[ July 09, 2003: Message edited by: Alfred Neumann ]
Amer Khan
Ranch Hand

Joined: Apr 05, 2003
Posts: 163
Let me clue you in about something. A Masters degree usually takes 2 years of FT study. You could spend those 2 years getting work experience! A programmer with 2 years of work experience usually makes 25-50% more than an entry-level guy. So the 10-15% increment the MS holder gets as an entry-level means he makes LESS than he could have! --------
=============================

I agree with Alfred !

RMIT --Melbourne
uni of Sydney
Latrobe uni----Melbourne
[ July 09, 2003: Message edited by: Amer Khan ]
Billy Tsai
Ranch Hand

Joined: May 23, 2003
Posts: 1297
I guess that is true then
someone with 2 or 3 full years exp in J2EE and some qualification and certifications is much better off then a new graduate with a master degree.
not to mention university dont really teach J2EE fully in postgraduate programme anyway.
but the problem is I know little J2EE
but what about a project leader position?
HS Thomas
Ranch Hand

Joined: May 15, 2002
Posts: 3404
what about a project leader position

Hi Billy,
I've never known a project leader who hasn't worked up the ranks. I'm afraid Billy, certifications alone are not going to give a rapid step up the ladder.
A Phd might, but then you need to survive up there, too. That only experience of projects will give you.
A project leader needs to understand people, technology, tools and how the business works(processes).
Without experience that is very difficult to acquire.
Get the certifications, practise with a project (Oh and I forgot , the tools , which tools do you really love using ),really love what you do and someone will recognise that and give you a job.
BTW, Did you enjoy doing the SCJD project ? Go and tell someone about it.
If you don't really enjoy what you are doing , just find something that you really enjoy doing. You'll probably end up working in IT anyway. Enthusiasm is catching and attractive and a good hiring point.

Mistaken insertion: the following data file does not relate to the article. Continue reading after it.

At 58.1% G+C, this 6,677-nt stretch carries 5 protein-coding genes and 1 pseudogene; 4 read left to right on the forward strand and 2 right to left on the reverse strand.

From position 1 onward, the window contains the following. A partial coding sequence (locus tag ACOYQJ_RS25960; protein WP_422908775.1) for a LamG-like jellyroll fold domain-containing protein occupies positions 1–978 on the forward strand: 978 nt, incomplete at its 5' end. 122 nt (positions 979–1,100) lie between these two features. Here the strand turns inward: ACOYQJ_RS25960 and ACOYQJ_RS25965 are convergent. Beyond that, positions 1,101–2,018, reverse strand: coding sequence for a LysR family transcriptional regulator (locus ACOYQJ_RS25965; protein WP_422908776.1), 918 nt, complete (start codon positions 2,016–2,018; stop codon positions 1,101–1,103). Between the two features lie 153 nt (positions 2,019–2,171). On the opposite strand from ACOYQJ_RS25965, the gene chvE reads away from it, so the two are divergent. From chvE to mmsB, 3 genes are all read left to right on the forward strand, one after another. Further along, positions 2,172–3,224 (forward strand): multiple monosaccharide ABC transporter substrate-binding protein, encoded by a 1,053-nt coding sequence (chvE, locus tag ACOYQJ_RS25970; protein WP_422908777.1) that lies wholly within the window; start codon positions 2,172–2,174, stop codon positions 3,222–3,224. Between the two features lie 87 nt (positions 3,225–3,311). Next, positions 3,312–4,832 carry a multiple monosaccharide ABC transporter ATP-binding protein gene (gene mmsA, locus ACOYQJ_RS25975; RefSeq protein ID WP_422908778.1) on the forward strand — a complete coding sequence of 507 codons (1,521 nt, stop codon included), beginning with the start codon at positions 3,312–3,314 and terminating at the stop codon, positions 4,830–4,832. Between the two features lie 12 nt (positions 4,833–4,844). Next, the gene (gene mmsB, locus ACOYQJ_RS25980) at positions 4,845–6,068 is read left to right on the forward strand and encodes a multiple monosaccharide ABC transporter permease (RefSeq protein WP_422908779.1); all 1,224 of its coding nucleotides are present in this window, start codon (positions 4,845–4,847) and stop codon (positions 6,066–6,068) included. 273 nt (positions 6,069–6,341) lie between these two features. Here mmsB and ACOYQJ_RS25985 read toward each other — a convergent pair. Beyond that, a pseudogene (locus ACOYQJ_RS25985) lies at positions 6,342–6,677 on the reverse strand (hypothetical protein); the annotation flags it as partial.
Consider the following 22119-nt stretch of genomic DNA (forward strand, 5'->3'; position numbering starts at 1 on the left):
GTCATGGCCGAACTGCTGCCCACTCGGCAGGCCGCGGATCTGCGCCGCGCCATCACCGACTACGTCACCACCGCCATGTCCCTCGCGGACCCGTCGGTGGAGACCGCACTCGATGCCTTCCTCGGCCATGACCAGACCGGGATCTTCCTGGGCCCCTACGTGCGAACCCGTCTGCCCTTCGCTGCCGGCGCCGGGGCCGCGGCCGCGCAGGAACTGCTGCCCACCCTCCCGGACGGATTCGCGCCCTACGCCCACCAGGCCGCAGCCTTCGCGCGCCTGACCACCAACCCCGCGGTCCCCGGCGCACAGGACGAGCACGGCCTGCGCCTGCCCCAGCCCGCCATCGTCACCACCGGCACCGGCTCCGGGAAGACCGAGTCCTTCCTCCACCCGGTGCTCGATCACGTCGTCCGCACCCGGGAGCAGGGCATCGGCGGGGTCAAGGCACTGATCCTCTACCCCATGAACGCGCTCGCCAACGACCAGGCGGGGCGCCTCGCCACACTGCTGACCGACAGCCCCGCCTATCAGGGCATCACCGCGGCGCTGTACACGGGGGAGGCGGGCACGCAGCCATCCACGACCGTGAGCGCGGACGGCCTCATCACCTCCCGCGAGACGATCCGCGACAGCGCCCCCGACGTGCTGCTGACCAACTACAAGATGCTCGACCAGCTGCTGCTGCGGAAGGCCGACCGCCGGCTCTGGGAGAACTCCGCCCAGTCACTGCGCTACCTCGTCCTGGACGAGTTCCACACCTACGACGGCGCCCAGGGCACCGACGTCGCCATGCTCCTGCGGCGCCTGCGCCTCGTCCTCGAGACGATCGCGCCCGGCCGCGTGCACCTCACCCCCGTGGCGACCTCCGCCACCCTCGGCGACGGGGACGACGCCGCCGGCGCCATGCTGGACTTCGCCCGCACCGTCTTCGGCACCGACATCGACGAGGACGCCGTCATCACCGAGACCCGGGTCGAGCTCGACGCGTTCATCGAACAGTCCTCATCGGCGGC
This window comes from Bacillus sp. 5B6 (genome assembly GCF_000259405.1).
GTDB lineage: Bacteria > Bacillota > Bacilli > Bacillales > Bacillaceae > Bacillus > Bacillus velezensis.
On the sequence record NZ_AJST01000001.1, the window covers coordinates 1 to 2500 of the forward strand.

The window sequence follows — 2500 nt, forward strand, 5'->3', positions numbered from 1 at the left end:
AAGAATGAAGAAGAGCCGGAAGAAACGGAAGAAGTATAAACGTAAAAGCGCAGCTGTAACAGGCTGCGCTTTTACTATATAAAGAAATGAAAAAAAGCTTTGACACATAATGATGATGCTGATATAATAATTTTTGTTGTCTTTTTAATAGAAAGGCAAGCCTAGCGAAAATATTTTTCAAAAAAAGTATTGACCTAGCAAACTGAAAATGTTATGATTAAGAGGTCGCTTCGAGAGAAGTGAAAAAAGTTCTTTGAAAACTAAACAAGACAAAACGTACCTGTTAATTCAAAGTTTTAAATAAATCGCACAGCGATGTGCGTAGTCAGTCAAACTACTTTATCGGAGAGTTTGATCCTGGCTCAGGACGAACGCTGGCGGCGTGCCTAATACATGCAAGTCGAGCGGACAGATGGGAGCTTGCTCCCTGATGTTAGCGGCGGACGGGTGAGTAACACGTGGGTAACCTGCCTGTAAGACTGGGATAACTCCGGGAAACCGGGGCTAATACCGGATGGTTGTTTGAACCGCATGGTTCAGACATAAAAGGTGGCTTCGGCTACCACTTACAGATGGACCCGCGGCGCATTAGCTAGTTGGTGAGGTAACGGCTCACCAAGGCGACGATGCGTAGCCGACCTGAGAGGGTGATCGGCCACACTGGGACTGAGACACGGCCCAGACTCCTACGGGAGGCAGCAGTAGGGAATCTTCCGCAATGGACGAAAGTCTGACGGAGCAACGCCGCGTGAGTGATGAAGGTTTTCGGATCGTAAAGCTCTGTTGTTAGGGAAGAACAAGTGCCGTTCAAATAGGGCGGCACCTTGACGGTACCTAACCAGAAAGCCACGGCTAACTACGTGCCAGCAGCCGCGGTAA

regards
[ July 10, 2003: Message edited by: HS Thomas ]
Billy Tsai
Ranch Hand

Joined: May 23, 2003
Posts: 1297
I was saying that shouldn't project leaders have like at least a master degree or phD,
anyway I enjoyed doing the SCJD project, I spent entire month doing it and learning a lot of new stuff in the process and made me even stronger with J2SE therefor I really can't afford to fail it because of the time and money invested in it however I realised a few mistakes after I submitted it though.............................................................
HS Thomas
Ranch Hand

Joined: May 15, 2002
Posts: 3404
shouldn't project leaders have like at least a master degree or phD

Project leaders should be able to run a project.
They should be able to keep up with technology changes and be able to make decisions relating to changes.
He/She should be able to communicate to stakeholders as well as business staff and technical staff.

If a Master or PHD is in a relevant area, I am sure it helps .
Often , project leaders are bred especially at graduate entry levels. The growth rate from developer to Project Leader is about 10 years in most large companies.
This period can be narrowed down if the graduate is extremely sociable and knowledgable and can hold their own at technical and business meetings.